When she was of mateable age and size she was courted by the flower of male chimpdom. She could have her pick of the prospective dominant males, to the awe and envy of all the young females. But she liked the third-ranked male Groomer the best. He was calm and confident and made her feel at ease. They mated constantly for three days. Of course, he mated with others as well. These chimps were even less monogamous than Tall One’s own group. She and Groomer had a bond beyond mating, which was a good thing because no living infant ever came from their couplings. There was one painful miscarriage which sent her into weeks of depression, and then she was fine. She had the love and attention of the troupe, food and water were plentiful, and she had never felt better in her life.

CHAPTER SEVEN: Trials and Tribulations

Hal Henderson, the Sheriff of Galveston County, tried to "hit the ground running" when he got back home. He let it be known he was there to stay, although it would soon turn out he was not. He had Otto Schmidt, his young blond chief deputy, fill him in on the current cases. Hal was surprised Mrs. Sharpe had been arrested for the murder of Roy Nordstrom. He thought it was open and shut that Keisha Cummings had clocked the doc for his sexual advances, and that Mrs. Sharpe, her old lady, had confessed, as she had at Keisha's apprehension, just to protect her daughter. Otto assured Hal Mrs. Sharpe's prints were also on the frying pan/murder weapon. Forensics had interpreted the evidence so that Keisha's smeared prints showed her mom had pulled the skillet away from her, gripped it solidly and whacked the professor a good one. In fact, Keisha had pulled the skillet away from her mother but that was a minor detail never quite discovered. Someone else took up the pan after the two women left Dr. Nordstrom's tent, someone wearing latex gloves to avoid leaving fingerprints, and did some real damage to the doctor's skull, while inadvertently smearing some of the prints already present.

Sheriff Henderson

Case is going to trial soon, like I thought. Well, they're setting a date. It's still a ways off. The old office looks pretty small now that I'm back from the big city. Jan wants to go up there and see Dennis. What's the point? There's nothing she can do. He's gotta learn to live without his left leg. He's got "friends" to help him out, put him up for a while. Probably get some sorta New York welfare to help him get by. He'll do okay. Yeah, he was damaged goods anyway. What kinda life is that, that faggot shit? What's one leg less to him? It's not like he had any real future anyway. He can't come home, so New York can have him.

Trial's a no brainer, case closed. I knew Otto and the guys could take care of things while I was gone. Sheriff's Office is out of it soon. We'll go on to other cases. Better catch up on what all I missed. Don't want these green kid deputies to think they can get along without me. Don't want the voters to think I abandoned them for Yankeeland.

It was a relatively speedy trial. There had been some trials which had taken longer to get rolling, and almost everyone involved thought it was not going to last very long once the grand jury had voted to indict Mrs. Sharpe. It was also common wisdom that she would get off on a lesser charge than first degree murder. After all, everyone knew she had merely defended her little girl from rape. What mother could do anything less in that situation? Even a Texas jury would be lenient under the circumstances. Time was when they might have convicted a black woman for killing a white man no matter what but things were not like that anymore. For whatever reason, though, the District Attorney pressed for prosecution to the fullest extent of the law.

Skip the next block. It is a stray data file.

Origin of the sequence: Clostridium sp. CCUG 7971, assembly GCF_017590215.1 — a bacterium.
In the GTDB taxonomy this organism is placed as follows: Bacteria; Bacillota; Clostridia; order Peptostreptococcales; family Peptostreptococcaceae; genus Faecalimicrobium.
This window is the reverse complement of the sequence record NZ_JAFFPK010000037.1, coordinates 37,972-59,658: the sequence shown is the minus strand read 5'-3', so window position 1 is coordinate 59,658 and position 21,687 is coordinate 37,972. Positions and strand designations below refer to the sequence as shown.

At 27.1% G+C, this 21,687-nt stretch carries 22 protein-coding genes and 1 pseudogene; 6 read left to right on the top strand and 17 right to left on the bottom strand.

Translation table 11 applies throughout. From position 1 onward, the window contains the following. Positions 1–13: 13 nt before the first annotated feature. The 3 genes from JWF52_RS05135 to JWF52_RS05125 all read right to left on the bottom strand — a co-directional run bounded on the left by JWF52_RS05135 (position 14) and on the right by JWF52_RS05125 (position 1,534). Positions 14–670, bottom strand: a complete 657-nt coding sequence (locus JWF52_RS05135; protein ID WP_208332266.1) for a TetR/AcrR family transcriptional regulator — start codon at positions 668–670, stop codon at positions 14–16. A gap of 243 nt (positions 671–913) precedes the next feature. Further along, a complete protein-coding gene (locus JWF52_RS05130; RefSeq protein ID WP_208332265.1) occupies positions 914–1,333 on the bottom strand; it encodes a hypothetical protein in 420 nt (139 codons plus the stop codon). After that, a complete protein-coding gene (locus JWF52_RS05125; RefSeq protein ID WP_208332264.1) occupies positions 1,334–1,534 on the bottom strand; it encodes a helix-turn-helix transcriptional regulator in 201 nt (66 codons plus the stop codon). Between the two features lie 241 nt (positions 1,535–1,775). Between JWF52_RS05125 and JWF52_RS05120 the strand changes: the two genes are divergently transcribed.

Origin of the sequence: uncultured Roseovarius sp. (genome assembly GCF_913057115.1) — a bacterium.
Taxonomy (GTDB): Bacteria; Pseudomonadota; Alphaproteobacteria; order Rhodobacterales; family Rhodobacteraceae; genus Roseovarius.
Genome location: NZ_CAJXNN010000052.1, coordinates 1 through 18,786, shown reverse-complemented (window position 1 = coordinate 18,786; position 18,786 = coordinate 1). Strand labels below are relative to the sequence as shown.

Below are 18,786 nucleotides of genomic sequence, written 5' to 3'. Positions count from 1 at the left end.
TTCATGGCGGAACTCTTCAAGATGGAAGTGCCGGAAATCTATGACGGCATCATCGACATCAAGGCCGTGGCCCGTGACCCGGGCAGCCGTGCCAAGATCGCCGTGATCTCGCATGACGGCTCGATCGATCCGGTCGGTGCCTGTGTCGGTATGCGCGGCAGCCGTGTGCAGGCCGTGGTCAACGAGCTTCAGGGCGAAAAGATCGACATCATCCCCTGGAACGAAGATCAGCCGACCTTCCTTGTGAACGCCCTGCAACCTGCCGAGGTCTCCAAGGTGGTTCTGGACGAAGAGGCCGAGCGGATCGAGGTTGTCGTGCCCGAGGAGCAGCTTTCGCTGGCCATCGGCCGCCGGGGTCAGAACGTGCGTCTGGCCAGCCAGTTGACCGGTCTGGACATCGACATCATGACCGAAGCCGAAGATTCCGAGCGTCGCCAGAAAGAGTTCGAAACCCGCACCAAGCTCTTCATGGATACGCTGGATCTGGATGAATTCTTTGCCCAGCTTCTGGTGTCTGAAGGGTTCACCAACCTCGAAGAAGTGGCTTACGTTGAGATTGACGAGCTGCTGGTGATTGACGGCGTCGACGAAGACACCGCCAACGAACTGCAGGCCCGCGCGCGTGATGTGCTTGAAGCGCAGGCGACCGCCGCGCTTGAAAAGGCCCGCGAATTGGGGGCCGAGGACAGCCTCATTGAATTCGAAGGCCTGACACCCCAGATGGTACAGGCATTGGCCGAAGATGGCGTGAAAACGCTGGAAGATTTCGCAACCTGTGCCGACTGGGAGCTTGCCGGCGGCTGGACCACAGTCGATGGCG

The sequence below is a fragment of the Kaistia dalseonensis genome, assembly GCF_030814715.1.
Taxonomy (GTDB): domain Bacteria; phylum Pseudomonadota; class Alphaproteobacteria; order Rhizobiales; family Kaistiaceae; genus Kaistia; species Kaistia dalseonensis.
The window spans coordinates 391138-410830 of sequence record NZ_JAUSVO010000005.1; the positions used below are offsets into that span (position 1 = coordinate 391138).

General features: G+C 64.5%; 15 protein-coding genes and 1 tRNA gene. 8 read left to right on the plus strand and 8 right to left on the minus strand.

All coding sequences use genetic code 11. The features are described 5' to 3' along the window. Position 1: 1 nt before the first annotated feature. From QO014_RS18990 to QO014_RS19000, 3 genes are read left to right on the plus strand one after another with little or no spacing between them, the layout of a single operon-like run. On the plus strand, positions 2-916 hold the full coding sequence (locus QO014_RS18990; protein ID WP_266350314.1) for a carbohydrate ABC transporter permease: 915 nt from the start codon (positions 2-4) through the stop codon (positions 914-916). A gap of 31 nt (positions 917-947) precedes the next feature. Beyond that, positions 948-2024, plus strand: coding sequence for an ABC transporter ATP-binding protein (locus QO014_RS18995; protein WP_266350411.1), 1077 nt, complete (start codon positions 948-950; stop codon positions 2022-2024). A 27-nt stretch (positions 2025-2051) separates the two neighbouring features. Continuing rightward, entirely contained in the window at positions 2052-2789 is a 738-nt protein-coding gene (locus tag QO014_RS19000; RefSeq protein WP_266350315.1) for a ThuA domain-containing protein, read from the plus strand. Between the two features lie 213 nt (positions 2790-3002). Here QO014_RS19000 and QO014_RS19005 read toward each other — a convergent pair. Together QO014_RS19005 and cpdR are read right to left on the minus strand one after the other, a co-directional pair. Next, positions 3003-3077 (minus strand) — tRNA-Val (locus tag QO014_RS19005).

We hear excerpts of Nordstrom's audio notes. "Now, Dr. Llewellyn," the prosecutor asks me on the witness stand, "you found this little voice recorder in the sand after sunrise that morning. Is that correct?"

"Yes I did," I answer truthfully. Of course, I had put it there but then I found it again.

"Had you seen it before?"

"Yes, it was the one Dr. Nordstrom used to make his notes."

"As a scientist and as a colleague and collaborator of his, can you tell us what we have just been listening to?"

"Well, he makes various comments about comparative anatomy, speculations on natural history...that sort of thing."

"Evolution, basically?" He is heading somewhere with his line of questioning but I'm not sure where.

"Yes. It all comes down to that," I acknowledge.

"So, he was working on his second book touching on evolution and the origins of life."

"Yes. You could say that."

"And then at '10:04', according to the tape, he just stopped abruptly, and right after that we hear him say something about a 'need area'. Is that correct?"

"Yes. That's what it sounds like." That's what it sounds like because that's what I made it sound like with some quick erasing.

"You consulted with Dr. Nordstrom on his new book."

"Yes, very closely."

"And you are finishing the book for publication. Is that right?"

"I think he would have wanted it that way. Yes."

"Having known the man for years and having worked with him so closely, would you say Dr. Nordstrom was a proponent of the teaching of evolution?"

"Well, that goes without saying. He was a biological scientist. Evolution is the cornerstone of modern biology."

"And at 10:04, while he was dictating notes on a book about evolution, he was cut short by a blow to his head and..."

"Objection," complains the defense attorney, "calls for a conclusion on the part of the witness."